Arts and Non-profit Fundraising in These Times: What’s okay to do right now?

It is an uncertain time, to say the least. For nonprofits, it makes an already delicate business model that much more unstable.

I have spoken to a number of nonprofit leaders over the past week, and one question that comes up time and time again is, “Should we ask for support right now?”

All nonprofits need support right now so of course you need to be thinking about this. From social service organizations that are providing the most basic needs to individuals to arts organizations that create a thriving culture in our cities, they all need help right now. So the question really becomes when to request support, how to ask for support, and what to do before you ask for support. I think that last part is critical, and doing it well will set your nonprofit up for the best chance at success.

Everyone is in a panic, and you have every right to be in a panic as well, but you also need to think long term. What will be the overall effect of this crisis on this organization? And more optimistically, what can we do now to keep our mission alive and ready to thrive in better times? If you run out and ask blindly for support, your message will get lost in the crowd. So I recommend taking the following steps first:

  1. Create a Communications Strategy: Empathy should be fully present in all of your communications right now. Reach out to your donors and community to let them know how you are taking care of your staff, how you are prioritizing your services, and what you are doing during this difficult time. I recommend weekly emails and/or social media posts. This doesn’t have to be full of details, because you probably don’t have many details in this day-to-day situation. It’s just a general check in to give them an idea of what your nonprofit is doing during this time and to send them well wishes. As this situation progresses, you can let them know about the financial toll this is taking on your nonprofit.

** Remember, you can’t ask people for donations before engaging them in a meaningful way. You know you will need to ask for their support so do this important engagement work now!

  1. Prioritize personal check ins: Call and check in with your most loyal supporters and prioritize by age. Who is elderly and might feel really lonely and isolated right now? Call them. Let them know you care.
  2. Develop plans for the short term: This is the hard part, but you need to start asking the “what if” questions. What if we don’t have any new income for three months? What if we can’t make payroll? Ask these questions, and then brainstorm solutions. What type of virtual fundraiser might work once this situation calms? How might you ask vendors to spread out payments? How might your board members and volunteers be able to pitch in? How might your landlord or bank support your need for more time for payments? As hard as some of these questions are, it will feel better to get them out there and start coming up with options.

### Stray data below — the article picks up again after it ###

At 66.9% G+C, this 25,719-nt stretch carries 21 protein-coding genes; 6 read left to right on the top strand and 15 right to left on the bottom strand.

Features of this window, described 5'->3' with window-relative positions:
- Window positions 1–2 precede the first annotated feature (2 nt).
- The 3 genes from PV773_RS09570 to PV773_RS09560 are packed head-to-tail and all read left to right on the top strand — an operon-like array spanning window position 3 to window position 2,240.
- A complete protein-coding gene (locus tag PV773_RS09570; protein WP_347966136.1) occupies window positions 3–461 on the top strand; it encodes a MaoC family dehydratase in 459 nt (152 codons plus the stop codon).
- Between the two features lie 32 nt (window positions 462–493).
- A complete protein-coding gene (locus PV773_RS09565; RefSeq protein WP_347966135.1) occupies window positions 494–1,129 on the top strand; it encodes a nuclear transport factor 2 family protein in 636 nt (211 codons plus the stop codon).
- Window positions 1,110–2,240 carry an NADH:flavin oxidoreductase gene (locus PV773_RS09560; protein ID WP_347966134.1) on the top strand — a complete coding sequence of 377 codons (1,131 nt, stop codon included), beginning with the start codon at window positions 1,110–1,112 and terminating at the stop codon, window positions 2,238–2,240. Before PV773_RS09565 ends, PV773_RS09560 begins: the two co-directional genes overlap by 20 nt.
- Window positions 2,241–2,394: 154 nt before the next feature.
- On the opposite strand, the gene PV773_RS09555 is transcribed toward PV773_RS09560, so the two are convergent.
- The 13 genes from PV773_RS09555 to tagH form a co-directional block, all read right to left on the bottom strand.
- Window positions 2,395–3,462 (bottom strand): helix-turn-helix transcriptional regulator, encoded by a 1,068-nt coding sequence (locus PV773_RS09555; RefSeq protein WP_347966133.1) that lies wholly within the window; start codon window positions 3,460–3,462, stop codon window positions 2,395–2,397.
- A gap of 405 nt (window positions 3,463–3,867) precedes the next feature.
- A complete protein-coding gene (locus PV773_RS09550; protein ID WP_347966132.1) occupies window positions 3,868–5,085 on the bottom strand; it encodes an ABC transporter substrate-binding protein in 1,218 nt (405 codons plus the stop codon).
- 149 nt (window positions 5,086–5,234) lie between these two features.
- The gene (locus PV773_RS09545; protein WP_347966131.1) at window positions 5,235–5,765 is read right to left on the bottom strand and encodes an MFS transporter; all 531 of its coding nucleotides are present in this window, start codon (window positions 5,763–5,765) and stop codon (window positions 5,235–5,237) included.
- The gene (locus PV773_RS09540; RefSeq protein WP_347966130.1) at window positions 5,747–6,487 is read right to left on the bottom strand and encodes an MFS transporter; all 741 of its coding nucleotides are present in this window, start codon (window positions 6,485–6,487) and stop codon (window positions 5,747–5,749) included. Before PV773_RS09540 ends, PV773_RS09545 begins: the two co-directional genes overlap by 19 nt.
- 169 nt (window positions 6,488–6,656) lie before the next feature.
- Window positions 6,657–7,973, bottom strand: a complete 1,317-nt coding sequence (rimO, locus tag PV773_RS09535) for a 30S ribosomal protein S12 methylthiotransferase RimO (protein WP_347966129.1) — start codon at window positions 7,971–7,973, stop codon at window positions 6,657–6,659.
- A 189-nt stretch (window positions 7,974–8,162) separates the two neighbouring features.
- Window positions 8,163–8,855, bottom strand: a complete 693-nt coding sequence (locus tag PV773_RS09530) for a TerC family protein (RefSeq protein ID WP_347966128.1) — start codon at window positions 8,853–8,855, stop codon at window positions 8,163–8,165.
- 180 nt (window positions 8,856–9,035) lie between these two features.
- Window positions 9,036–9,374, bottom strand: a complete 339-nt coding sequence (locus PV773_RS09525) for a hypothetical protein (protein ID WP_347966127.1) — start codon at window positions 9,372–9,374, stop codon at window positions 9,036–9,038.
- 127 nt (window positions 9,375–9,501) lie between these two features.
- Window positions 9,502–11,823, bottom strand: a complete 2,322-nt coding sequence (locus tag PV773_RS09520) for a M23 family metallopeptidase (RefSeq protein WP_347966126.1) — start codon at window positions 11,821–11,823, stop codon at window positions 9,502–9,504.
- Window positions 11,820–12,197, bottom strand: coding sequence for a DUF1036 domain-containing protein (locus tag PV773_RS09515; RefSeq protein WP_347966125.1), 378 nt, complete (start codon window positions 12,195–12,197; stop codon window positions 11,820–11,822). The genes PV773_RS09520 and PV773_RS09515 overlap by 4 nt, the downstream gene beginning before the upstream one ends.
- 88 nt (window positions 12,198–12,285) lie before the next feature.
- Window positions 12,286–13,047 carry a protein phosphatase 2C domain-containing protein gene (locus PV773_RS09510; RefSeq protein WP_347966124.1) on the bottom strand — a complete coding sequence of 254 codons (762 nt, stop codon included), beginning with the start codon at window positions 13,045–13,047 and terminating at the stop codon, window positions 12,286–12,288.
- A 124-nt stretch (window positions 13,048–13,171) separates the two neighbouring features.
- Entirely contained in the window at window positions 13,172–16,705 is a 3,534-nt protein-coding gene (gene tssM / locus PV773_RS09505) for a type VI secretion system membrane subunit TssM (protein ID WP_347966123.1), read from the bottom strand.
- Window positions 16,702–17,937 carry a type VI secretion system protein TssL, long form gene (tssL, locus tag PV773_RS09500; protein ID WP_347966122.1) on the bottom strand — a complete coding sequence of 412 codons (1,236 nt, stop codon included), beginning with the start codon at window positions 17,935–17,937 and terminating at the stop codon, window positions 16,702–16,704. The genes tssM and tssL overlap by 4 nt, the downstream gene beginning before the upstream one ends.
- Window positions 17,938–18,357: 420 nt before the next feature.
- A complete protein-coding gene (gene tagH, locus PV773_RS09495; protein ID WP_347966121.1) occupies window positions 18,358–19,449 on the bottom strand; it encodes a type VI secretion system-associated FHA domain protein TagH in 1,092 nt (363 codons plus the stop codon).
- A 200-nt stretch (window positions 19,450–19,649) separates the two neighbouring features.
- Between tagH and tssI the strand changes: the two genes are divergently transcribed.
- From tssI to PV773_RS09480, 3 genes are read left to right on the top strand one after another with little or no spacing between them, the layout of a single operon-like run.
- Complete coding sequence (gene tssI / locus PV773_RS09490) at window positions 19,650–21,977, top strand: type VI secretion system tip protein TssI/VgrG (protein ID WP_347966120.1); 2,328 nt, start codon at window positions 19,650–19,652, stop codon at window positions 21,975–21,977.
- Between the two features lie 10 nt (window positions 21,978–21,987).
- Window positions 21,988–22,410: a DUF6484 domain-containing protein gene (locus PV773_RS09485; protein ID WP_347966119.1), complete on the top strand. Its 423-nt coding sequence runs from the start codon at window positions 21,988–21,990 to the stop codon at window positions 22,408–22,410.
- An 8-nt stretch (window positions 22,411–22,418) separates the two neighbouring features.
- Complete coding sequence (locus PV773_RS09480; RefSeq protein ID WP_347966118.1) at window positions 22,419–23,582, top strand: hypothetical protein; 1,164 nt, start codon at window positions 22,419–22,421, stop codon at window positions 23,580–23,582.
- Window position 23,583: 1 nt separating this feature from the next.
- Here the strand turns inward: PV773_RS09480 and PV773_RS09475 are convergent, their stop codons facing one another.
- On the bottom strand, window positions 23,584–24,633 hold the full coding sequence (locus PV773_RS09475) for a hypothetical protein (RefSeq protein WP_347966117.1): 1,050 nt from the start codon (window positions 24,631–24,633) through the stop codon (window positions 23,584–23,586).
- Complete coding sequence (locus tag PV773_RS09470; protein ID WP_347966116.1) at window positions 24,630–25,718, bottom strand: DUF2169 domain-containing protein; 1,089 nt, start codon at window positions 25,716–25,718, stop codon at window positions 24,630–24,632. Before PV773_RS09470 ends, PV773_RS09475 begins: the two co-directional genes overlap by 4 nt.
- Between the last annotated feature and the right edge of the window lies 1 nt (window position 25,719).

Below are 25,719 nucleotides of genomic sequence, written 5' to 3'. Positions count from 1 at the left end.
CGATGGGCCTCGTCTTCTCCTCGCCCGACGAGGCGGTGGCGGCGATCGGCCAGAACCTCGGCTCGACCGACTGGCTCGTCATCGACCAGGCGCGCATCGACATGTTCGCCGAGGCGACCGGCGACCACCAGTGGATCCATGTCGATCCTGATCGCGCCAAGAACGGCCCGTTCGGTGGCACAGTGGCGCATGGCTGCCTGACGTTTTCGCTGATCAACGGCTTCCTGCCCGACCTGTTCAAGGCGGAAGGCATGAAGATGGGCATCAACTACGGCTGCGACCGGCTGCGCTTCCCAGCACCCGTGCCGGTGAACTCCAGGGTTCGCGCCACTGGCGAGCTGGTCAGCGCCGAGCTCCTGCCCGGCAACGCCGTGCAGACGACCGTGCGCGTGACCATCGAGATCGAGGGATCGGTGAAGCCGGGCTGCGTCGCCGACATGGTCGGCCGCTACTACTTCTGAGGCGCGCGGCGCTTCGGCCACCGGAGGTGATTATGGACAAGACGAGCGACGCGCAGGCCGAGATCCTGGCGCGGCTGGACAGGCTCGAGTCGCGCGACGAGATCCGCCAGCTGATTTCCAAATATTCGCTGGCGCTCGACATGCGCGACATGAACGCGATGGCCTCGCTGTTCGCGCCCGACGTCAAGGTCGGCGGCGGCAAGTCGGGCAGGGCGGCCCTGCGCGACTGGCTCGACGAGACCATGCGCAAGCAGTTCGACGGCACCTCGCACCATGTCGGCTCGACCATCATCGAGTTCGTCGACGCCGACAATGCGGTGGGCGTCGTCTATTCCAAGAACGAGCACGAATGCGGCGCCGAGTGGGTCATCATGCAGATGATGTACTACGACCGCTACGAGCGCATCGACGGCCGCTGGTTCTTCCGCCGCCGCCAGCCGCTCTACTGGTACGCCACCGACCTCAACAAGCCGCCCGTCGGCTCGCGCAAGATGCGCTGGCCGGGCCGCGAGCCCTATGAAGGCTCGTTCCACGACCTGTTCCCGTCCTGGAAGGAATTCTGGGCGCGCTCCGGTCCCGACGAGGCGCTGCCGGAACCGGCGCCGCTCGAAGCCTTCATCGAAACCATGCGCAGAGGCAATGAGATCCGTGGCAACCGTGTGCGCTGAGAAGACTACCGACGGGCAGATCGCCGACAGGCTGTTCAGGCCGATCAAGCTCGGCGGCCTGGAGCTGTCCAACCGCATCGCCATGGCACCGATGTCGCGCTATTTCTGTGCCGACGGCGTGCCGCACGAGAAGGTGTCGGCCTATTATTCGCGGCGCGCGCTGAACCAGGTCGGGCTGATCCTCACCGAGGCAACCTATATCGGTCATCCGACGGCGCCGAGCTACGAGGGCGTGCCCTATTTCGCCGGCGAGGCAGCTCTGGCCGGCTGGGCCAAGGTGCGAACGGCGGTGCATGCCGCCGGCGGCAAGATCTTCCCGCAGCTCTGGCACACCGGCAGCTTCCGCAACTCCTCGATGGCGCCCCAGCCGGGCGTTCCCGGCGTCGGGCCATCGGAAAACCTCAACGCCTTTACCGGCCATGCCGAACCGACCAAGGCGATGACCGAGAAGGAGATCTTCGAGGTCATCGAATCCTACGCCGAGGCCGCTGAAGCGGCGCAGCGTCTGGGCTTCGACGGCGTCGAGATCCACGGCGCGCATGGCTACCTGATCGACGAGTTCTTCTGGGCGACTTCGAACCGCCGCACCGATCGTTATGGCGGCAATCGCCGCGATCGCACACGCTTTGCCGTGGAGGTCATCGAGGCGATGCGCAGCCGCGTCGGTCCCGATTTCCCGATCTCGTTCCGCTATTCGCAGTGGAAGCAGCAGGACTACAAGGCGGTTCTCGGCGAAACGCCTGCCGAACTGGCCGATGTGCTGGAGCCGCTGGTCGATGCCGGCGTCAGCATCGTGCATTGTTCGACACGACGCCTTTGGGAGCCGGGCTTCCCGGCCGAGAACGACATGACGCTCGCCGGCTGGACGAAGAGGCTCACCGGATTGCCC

3. Clean up your infrastructure: This is a time to do all of that database clean-up that has been on the back burner! Prepare your fund development infrastructure for when things start getting back on track!
  4. Connect with other nonprofits: Reach out to your peers and connect with others in the field. You are all in this together and there might be some ways to weather this storm together. I foresee partnerships between like minded nonprofits being key in an organization’s ability to move forward.

Once you are actively taking these steps, and as you gain new information, you will be ready to go to your donors and make a meaningful request for support—a request that will both resonate with your donors and fully support your mission for the long term.

Deborah Crocker is the principal of Grounded Consulting, a consulting service for non-profits.

2 Replies to “Arts and Non-profit Fundraising in These Times: What’s okay to do right now?”
  1. So what type of revenue into a non-profit does not have to follow the spend what you raise rules annually. I realize you can be awarded a multi-year grant but it will be distributed in annual chucks. We have been able to negotiate the size of each chunk sometimes when the funding agency is flexible enough (when the money is in the bank) but not always. We have also had grant line items that could with permission be carried from one fiscal year to the next. The point being that that revenue was then removed from the current fiscal year but added to the next. So the current fiscal year balanced on less revenue and the next will presumably have to balance on more.

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